HONG KONG, March 27 (Reuters) - The Hong Kong stock exchange’s lengthy, often years-long trading suspensions are trapping investors into holding shares and can be costly for short sellers paying to borrow the stock, said the founder of U.S.-based short seller Muddy Waters LLC.
Carson Block also said in a telephone interview on Monday that his firm was working on exposing possible anomalies at two Hong Kong-listed firms before the pair publish their accounts.
The comments come after the stock of one of Muddy Waters’ targets, China Huishan Dairy Holdings Co Ltd, lost 85 percent of its value, or $4 billion, on Friday, with Huishan’s chairman reportedly blaming a short seller attack.
Such attacks by short sellers often trigger a suspension on the trading of the target company’s shares. Huishan’s shares were halted for just three days after a report from Muddy Waters in December, but due to various factors including current regulations, trade suspensions can last months or even years.
“The problem with the halts in Hong Kong is that they are very, very, very long,” Block said by phone on Monday. “So, once you get a halt that really stretches out, it becomes negative for many investors, because they just wont get their money out.”
Hong Kong currently has 50 trading halts stretching beyond three months, exchange data showed, including Superb Summit International Group Ltd which Muddy Waters shorted in 2014. By comparison, suspensions are resolved in less than a month in the United States, legal experts said.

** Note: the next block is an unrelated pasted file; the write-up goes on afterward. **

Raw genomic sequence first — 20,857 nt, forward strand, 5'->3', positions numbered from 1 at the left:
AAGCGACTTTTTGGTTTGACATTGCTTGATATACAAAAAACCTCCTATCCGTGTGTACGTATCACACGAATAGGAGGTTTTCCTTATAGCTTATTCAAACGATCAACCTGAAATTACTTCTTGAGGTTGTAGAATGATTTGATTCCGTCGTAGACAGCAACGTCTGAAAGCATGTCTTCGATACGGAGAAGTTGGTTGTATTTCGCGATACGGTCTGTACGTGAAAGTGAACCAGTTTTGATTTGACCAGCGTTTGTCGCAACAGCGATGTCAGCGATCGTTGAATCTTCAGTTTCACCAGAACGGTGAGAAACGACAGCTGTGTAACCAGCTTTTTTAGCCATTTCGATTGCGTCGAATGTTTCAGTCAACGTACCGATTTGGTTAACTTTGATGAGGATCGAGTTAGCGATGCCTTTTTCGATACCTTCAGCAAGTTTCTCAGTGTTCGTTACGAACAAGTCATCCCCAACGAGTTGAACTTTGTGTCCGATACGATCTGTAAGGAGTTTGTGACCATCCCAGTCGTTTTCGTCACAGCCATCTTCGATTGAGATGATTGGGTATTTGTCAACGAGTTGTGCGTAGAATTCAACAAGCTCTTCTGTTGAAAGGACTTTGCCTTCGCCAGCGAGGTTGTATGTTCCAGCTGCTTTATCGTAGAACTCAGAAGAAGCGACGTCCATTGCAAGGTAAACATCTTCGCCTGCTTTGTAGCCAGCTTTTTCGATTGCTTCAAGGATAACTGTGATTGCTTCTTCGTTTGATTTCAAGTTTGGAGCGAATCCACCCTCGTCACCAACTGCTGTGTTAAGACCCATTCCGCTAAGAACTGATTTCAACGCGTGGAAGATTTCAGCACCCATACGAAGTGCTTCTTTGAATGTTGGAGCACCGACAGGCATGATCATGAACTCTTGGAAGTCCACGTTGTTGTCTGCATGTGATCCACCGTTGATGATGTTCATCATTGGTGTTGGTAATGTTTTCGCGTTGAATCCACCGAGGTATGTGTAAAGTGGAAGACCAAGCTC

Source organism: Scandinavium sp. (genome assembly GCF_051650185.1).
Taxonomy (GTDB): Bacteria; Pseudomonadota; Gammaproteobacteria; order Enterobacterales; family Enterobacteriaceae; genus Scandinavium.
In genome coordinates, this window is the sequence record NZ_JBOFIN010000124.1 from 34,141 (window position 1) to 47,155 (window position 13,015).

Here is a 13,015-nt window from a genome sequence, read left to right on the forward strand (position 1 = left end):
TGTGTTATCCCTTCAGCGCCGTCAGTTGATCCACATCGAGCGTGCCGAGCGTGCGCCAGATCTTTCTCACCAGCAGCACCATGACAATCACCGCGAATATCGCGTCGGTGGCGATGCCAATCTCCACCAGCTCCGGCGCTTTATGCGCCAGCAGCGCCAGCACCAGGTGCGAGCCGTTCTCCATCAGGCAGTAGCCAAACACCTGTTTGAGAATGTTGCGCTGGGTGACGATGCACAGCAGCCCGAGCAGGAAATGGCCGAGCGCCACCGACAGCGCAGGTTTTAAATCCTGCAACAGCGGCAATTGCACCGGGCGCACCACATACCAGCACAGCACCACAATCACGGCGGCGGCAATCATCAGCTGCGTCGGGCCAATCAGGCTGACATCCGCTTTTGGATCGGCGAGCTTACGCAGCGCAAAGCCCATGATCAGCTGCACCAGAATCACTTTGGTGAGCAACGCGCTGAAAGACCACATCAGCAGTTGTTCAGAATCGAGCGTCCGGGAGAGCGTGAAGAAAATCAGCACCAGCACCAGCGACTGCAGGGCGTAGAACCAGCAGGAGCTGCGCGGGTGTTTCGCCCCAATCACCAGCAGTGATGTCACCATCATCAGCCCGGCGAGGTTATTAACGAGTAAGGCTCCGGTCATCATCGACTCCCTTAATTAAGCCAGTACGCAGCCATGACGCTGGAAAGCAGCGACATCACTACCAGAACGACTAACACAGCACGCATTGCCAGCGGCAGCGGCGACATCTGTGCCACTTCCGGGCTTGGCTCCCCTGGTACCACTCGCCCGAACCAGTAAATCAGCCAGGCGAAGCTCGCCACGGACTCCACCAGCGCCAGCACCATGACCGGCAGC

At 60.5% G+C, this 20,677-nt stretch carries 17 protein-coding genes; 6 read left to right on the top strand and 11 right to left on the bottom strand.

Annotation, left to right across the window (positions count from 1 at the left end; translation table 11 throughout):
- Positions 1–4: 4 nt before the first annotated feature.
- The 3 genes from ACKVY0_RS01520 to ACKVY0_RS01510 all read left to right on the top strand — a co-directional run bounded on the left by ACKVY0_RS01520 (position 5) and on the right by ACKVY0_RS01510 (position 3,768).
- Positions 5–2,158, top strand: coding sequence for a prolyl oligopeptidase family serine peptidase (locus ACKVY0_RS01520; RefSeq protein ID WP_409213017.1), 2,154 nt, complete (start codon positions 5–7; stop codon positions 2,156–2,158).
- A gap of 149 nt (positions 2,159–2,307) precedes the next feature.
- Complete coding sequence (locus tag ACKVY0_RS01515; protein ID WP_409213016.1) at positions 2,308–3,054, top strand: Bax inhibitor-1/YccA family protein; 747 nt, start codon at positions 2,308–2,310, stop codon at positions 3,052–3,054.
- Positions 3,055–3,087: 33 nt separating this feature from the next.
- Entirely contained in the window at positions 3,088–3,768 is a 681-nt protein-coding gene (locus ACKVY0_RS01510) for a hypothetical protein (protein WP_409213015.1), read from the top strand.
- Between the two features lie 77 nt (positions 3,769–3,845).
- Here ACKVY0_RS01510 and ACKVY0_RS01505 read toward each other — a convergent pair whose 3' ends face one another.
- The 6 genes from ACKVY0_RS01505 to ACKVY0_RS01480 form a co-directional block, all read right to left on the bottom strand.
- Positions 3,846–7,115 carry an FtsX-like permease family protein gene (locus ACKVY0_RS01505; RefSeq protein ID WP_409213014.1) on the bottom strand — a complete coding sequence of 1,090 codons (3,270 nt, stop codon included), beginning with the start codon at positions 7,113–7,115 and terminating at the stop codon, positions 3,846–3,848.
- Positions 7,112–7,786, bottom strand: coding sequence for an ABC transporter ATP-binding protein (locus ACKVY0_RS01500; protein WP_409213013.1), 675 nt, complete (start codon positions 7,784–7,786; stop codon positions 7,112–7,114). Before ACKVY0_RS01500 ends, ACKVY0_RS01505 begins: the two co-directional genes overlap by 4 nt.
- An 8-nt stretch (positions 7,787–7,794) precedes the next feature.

Hong Kong’s exchange in May said it was considering revising suspension rules but has not published a formal proposal.
A revision could see firms that are subject to allegations have trading halts lifted if they make clarification announcements denying the allegations, for example, an exchange spokesman said in an emailed statement.
“The revised approach, which is closer to the regulatory approaches of other markets than the previous approach, keeps any necessary trading halt to the minimum,” the spokesman said.
Muddy Waters rose to prominence in 2012 for shorting Chinese firms listed in North America. It has also targeted companies based elsewhere in Asia, including Singapore-listed Noble Group Ltd and Olam International Ltd.
In December, it said China Huishan Dairy had inflated spending on cattle farms to artificially raise capital expenditure figures, and questioned the firm’s profit. Huishan said the allegations were groundless.
On Friday after the share plunge, Huishan said it would make an announcement as soon as practicable after completing enquiries. (Reporting by Umesh Desai; Editing by Christopher Cushing)